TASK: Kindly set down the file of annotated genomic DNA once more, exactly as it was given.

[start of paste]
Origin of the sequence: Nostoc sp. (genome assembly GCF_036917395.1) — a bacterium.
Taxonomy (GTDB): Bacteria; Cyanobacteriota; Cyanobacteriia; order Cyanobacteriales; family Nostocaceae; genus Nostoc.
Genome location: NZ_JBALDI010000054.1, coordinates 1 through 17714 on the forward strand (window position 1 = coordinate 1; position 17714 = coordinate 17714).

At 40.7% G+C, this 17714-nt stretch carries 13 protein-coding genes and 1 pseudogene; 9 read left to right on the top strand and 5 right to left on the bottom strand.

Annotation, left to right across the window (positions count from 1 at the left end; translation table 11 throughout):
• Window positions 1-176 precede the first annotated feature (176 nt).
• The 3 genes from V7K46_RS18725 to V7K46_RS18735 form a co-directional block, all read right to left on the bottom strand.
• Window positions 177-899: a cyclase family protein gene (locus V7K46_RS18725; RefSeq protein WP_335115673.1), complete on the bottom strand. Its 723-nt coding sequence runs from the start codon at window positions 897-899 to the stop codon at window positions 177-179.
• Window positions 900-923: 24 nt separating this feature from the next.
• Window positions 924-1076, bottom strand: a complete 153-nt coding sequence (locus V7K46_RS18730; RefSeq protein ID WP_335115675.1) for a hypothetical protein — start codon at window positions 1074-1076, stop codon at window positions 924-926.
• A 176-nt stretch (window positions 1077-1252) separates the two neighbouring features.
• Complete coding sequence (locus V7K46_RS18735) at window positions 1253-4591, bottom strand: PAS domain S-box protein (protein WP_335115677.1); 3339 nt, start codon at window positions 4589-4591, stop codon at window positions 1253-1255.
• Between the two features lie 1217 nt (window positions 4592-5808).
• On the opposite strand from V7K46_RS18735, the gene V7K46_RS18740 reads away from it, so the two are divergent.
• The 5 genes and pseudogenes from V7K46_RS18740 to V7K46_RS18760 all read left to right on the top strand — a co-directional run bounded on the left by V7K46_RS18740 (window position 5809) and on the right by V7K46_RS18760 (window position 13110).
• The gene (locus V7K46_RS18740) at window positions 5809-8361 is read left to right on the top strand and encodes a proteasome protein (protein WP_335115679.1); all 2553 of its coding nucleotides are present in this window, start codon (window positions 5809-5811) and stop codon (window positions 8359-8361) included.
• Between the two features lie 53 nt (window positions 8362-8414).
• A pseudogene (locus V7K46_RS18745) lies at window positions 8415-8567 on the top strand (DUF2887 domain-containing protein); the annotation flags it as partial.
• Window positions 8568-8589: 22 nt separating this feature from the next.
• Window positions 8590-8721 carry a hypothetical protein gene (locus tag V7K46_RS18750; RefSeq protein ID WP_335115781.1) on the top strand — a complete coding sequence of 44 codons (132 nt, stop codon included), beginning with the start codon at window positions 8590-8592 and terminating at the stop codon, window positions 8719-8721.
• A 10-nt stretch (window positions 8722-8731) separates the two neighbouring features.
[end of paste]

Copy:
Origin of the sequence: Nostoc sp. (genome assembly GCF_036917395.1) — a bacterium.
Taxonomy (GTDB): Bacteria; Cyanobacteriota; Cyanobacteriia; order Cyanobacteriales; family Nostocaceae; genus Nostoc.
Genome location: NZ_JBALDI010000054.1, coordinates 1 through 17714 on the forward strand (window position 1 = coordinate 1; position 17714 = coordinate 17714).

At 40.7% G+C, this 17714-nt stretch carries 13 protein-coding genes and 1 pseudogene; 9 read left to right on the top strand and 5 right to left on the bottom strand.

Annotation, left to right across the window (positions count from 1 at the left end; translation table 11 throughout):
• Window positions 1-176 precede the first annotated feature (176 nt).
• The 3 genes from V7K46_RS18725 to V7K46_RS18735 form a co-directional block, all read right to left on the bottom strand.
• Window positions 177-899: a cyclase family protein gene (locus V7K46_RS18725; RefSeq protein WP_335115673.1), complete on the bottom strand. Its 723-nt coding sequence runs from the start codon at window positions 897-899 to the stop codon at window positions 177-179.
• Window positions 900-923: 24 nt separating this feature from the next.
• Window positions 924-1076, bottom strand: a complete 153-nt coding sequence (locus V7K46_RS18730; RefSeq protein ID WP_335115675.1) for a hypothetical protein — start codon at window positions 1074-1076, stop codon at window positions 924-926.
• A 176-nt stretch (window positions 1077-1252) separates the two neighbouring features.
• Complete coding sequence (locus V7K46_RS18735) at window positions 1253-4591, bottom strand: PAS domain S-box protein (protein WP_335115677.1); 3339 nt, start codon at window positions 4589-4591, stop codon at window positions 1253-1255.
• Between the two features lie 1217 nt (window positions 4592-5808).
• On the opposite strand from V7K46_RS18735, the gene V7K46_RS18740 reads away from it, so the two are divergent.
• The 5 genes and pseudogenes from V7K46_RS18740 to V7K46_RS18760 all read left to right on the top strand — a co-directional run bounded on the left by V7K46_RS18740 (window position 5809) and on the right by V7K46_RS18760 (window position 13110).
• The gene (locus V7K46_RS18740) at window positions 5809-8361 is read left to right on the top strand and encodes a proteasome protein (protein WP_335115679.1); all 2553 of its coding nucleotides are present in this window, start codon (window positions 5809-5811) and stop codon (window positions 8359-8361) included.
• Between the two features lie 53 nt (window positions 8362-8414).
• A pseudogene (locus V7K46_RS18745) lies at window positions 8415-8567 on the top strand (DUF2887 domain-containing protein); the annotation flags it as partial.
• Window positions 8568-8589: 22 nt separating this feature from the next.
• Window positions 8590-8721 carry a hypothetical protein gene (locus tag V7K46_RS18750; RefSeq protein ID WP_335115781.1) on the top strand — a complete coding sequence of 44 codons (132 nt, stop codon included), beginning with the start codon at window positions 8590-8592 and terminating at the stop codon, window positions 8719-8721.
• A 10-nt stretch (window positions 8722-8731) separates the two neighbouring features.